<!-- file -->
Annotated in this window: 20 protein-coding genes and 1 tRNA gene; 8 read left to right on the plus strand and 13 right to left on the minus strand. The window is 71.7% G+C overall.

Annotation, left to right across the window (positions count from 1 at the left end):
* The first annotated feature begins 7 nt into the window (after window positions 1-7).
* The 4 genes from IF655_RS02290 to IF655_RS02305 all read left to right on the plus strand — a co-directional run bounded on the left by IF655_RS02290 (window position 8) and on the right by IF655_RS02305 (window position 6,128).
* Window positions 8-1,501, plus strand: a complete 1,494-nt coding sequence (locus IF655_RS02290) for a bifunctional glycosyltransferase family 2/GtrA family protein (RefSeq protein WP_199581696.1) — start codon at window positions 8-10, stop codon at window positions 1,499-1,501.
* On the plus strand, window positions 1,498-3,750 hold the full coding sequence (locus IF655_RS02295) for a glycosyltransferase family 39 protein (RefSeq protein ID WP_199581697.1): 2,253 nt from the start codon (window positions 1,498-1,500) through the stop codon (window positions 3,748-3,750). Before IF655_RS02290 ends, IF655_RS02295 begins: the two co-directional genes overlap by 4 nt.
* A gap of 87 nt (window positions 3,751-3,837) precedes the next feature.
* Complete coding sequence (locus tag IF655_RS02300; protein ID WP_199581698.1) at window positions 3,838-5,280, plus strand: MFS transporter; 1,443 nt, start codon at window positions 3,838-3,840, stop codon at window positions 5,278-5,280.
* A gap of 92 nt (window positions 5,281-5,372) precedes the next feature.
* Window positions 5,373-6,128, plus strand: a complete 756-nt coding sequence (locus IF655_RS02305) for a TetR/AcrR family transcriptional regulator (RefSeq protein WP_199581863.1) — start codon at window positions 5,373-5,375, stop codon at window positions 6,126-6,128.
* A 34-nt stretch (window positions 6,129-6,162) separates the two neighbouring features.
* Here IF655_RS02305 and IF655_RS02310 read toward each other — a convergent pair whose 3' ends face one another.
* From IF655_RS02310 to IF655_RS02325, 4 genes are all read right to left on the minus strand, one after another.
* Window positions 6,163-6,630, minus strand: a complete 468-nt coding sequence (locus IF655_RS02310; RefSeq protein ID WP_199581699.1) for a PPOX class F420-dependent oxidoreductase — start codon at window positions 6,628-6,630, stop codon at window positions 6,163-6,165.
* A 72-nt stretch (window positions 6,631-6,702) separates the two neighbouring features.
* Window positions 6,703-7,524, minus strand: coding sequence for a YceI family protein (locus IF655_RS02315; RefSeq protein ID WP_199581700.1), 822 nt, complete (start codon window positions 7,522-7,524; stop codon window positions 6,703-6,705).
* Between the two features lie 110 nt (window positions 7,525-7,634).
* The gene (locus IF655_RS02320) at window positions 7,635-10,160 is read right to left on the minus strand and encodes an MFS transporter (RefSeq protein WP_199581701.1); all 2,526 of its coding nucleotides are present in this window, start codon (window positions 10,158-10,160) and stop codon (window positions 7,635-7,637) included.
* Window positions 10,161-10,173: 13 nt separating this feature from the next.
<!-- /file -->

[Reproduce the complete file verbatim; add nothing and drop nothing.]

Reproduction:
Annotated in this window: 20 protein-coding genes and 1 tRNA gene; 8 read left to right on the plus strand and 13 right to left on the minus strand. The window is 71.7% G+C overall.

Annotation, left to right across the window (positions count from 1 at the left end):
* The first annotated feature begins 7 nt into the window (after window positions 1-7).
* The 4 genes from IF655_RS02290 to IF655_RS02305 all read left to right on the plus strand — a co-directional run bounded on the left by IF655_RS02290 (window position 8) and on the right by IF655_RS02305 (window position 6,128).
* Window positions 8-1,501, plus strand: a complete 1,494-nt coding sequence (locus IF655_RS02290) for a bifunctional glycosyltransferase family 2/GtrA family protein (RefSeq protein WP_199581696.1) — start codon at window positions 8-10, stop codon at window positions 1,499-1,501.
* On the plus strand, window positions 1,498-3,750 hold the full coding sequence (locus IF655_RS02295) for a glycosyltransferase family 39 protein (RefSeq protein ID WP_199581697.1): 2,253 nt from the start codon (window positions 1,498-1,500) through the stop codon (window positions 3,748-3,750). Before IF655_RS02290 ends, IF655_RS02295 begins: the two co-directional genes overlap by 4 nt.
* A gap of 87 nt (window positions 3,751-3,837) precedes the next feature.
* Complete coding sequence (locus tag IF655_RS02300; protein ID WP_199581698.1) at window positions 3,838-5,280, plus strand: MFS transporter; 1,443 nt, start codon at window positions 3,838-3,840, stop codon at window positions 5,278-5,280.
* A gap of 92 nt (window positions 5,281-5,372) precedes the next feature.
* Window positions 5,373-6,128, plus strand: a complete 756-nt coding sequence (locus IF655_RS02305) for a TetR/AcrR family transcriptional regulator (RefSeq protein WP_199581863.1) — start codon at window positions 5,373-5,375, stop codon at window positions 6,126-6,128.
* A 34-nt stretch (window positions 6,129-6,162) separates the two neighbouring features.
* Here IF655_RS02305 and IF655_RS02310 read toward each other — a convergent pair whose 3' ends face one another.
* From IF655_RS02310 to IF655_RS02325, 4 genes are all read right to left on the minus strand, one after another.
* Window positions 6,163-6,630, minus strand: a complete 468-nt coding sequence (locus IF655_RS02310; RefSeq protein ID WP_199581699.1) for a PPOX class F420-dependent oxidoreductase — start codon at window positions 6,628-6,630, stop codon at window positions 6,163-6,165.
* A 72-nt stretch (window positions 6,631-6,702) separates the two neighbouring features.
* Window positions 6,703-7,524, minus strand: coding sequence for a YceI family protein (locus IF655_RS02315; RefSeq protein ID WP_199581700.1), 822 nt, complete (start codon window positions 7,522-7,524; stop codon window positions 6,703-6,705).
* Between the two features lie 110 nt (window positions 7,525-7,634).
* The gene (locus IF655_RS02320) at window positions 7,635-10,160 is read right to left on the minus strand and encodes an MFS transporter (RefSeq protein WP_199581701.1); all 2,526 of its coding nucleotides are present in this window, start codon (window positions 10,158-10,160) and stop codon (window positions 7,635-7,637) included.
* Window positions 10,161-10,173: 13 nt separating this feature from the next.